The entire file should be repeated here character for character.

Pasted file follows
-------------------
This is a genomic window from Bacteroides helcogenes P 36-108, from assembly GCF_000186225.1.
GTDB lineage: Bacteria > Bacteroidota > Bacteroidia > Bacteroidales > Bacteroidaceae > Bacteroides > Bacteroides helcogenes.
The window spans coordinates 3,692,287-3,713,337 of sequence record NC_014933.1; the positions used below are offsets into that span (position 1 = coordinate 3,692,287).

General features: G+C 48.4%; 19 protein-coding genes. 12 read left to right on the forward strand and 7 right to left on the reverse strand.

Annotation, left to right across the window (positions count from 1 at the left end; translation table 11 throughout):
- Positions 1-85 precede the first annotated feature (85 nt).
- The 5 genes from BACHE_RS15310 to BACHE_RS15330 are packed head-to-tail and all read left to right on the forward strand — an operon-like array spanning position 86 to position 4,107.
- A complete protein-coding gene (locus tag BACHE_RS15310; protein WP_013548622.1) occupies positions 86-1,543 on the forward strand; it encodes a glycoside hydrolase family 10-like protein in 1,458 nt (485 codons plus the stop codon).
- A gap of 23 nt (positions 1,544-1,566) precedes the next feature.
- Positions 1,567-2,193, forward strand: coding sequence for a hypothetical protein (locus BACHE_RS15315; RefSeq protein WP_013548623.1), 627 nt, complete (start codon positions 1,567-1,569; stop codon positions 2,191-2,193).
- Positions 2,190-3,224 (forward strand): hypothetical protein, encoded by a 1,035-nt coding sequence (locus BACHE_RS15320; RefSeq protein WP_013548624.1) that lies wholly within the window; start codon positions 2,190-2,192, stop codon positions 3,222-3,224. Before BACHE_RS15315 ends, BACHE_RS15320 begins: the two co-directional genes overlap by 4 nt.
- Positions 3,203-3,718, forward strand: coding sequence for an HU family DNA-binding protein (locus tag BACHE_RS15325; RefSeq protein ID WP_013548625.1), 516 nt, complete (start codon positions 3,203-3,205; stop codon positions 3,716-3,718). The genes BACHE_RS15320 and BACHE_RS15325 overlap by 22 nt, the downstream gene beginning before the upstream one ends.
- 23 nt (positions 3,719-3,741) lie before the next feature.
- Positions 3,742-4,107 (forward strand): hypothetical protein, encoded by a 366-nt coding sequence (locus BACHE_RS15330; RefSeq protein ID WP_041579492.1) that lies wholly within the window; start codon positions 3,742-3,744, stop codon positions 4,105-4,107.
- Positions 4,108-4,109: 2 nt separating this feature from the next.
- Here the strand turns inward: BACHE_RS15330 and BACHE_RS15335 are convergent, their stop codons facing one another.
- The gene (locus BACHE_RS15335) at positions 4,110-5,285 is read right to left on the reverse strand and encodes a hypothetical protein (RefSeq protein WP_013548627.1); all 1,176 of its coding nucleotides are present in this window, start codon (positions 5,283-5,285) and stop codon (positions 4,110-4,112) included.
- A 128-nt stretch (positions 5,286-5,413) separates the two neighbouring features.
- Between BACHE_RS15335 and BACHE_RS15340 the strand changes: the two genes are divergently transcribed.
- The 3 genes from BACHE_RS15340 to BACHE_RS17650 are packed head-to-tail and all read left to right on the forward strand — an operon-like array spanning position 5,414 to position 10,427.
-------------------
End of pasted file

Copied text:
This is a genomic window from Bacteroides helcogenes P 36-108, from assembly GCF_000186225.1.
GTDB lineage: Bacteria > Bacteroidota > Bacteroidia > Bacteroidales > Bacteroidaceae > Bacteroides > Bacteroides helcogenes.
The window spans coordinates 3,692,287-3,713,337 of sequence record NC_014933.1; the positions used below are offsets into that span (position 1 = coordinate 3,692,287).

General features: G+C 48.4%; 19 protein-coding genes. 12 read left to right on the forward strand and 7 right to left on the reverse strand.

Annotation, left to right across the window (positions count from 1 at the left end; translation table 11 throughout):
- Positions 1-85 precede the first annotated feature (85 nt).
- The 5 genes from BACHE_RS15310 to BACHE_RS15330 are packed head-to-tail and all read left to right on the forward strand — an operon-like array spanning position 86 to position 4,107.
- A complete protein-coding gene (locus tag BACHE_RS15310; protein WP_013548622.1) occupies positions 86-1,543 on the forward strand; it encodes a glycoside hydrolase family 10-like protein in 1,458 nt (485 codons plus the stop codon).
- A gap of 23 nt (positions 1,544-1,566) precedes the next feature.
- Positions 1,567-2,193, forward strand: coding sequence for a hypothetical protein (locus BACHE_RS15315; RefSeq protein WP_013548623.1), 627 nt, complete (start codon positions 1,567-1,569; stop codon positions 2,191-2,193).
- Positions 2,190-3,224 (forward strand): hypothetical protein, encoded by a 1,035-nt coding sequence (locus BACHE_RS15320; RefSeq protein WP_013548624.1) that lies wholly within the window; start codon positions 2,190-2,192, stop codon positions 3,222-3,224. Before BACHE_RS15315 ends, BACHE_RS15320 begins: the two co-directional genes overlap by 4 nt.
- Positions 3,203-3,718, forward strand: coding sequence for an HU family DNA-binding protein (locus tag BACHE_RS15325; RefSeq protein ID WP_013548625.1), 516 nt, complete (start codon positions 3,203-3,205; stop codon positions 3,716-3,718). The genes BACHE_RS15320 and BACHE_RS15325 overlap by 22 nt, the downstream gene beginning before the upstream one ends.
- 23 nt (positions 3,719-3,741) lie before the next feature.
- Positions 3,742-4,107 (forward strand): hypothetical protein, encoded by a 366-nt coding sequence (locus BACHE_RS15330; RefSeq protein ID WP_041579492.1) that lies wholly within the window; start codon positions 3,742-3,744, stop codon positions 4,105-4,107.
- Positions 4,108-4,109: 2 nt separating this feature from the next.
- Here the strand turns inward: BACHE_RS15330 and BACHE_RS15335 are convergent, their stop codons facing one another.
- The gene (locus BACHE_RS15335) at positions 4,110-5,285 is read right to left on the reverse strand and encodes a hypothetical protein (RefSeq protein WP_013548627.1); all 1,176 of its coding nucleotides are present in this window, start codon (positions 5,283-5,285) and stop codon (positions 4,110-4,112) included.
- A 128-nt stretch (positions 5,286-5,413) separates the two neighbouring features.
- Between BACHE_RS15335 and BACHE_RS15340 the strand changes: the two genes are divergently transcribed.
- The 3 genes from BACHE_RS15340 to BACHE_RS17650 are packed head-to-tail and all read left to right on the forward strand — an operon-like array spanning position 5,414 to position 10,427.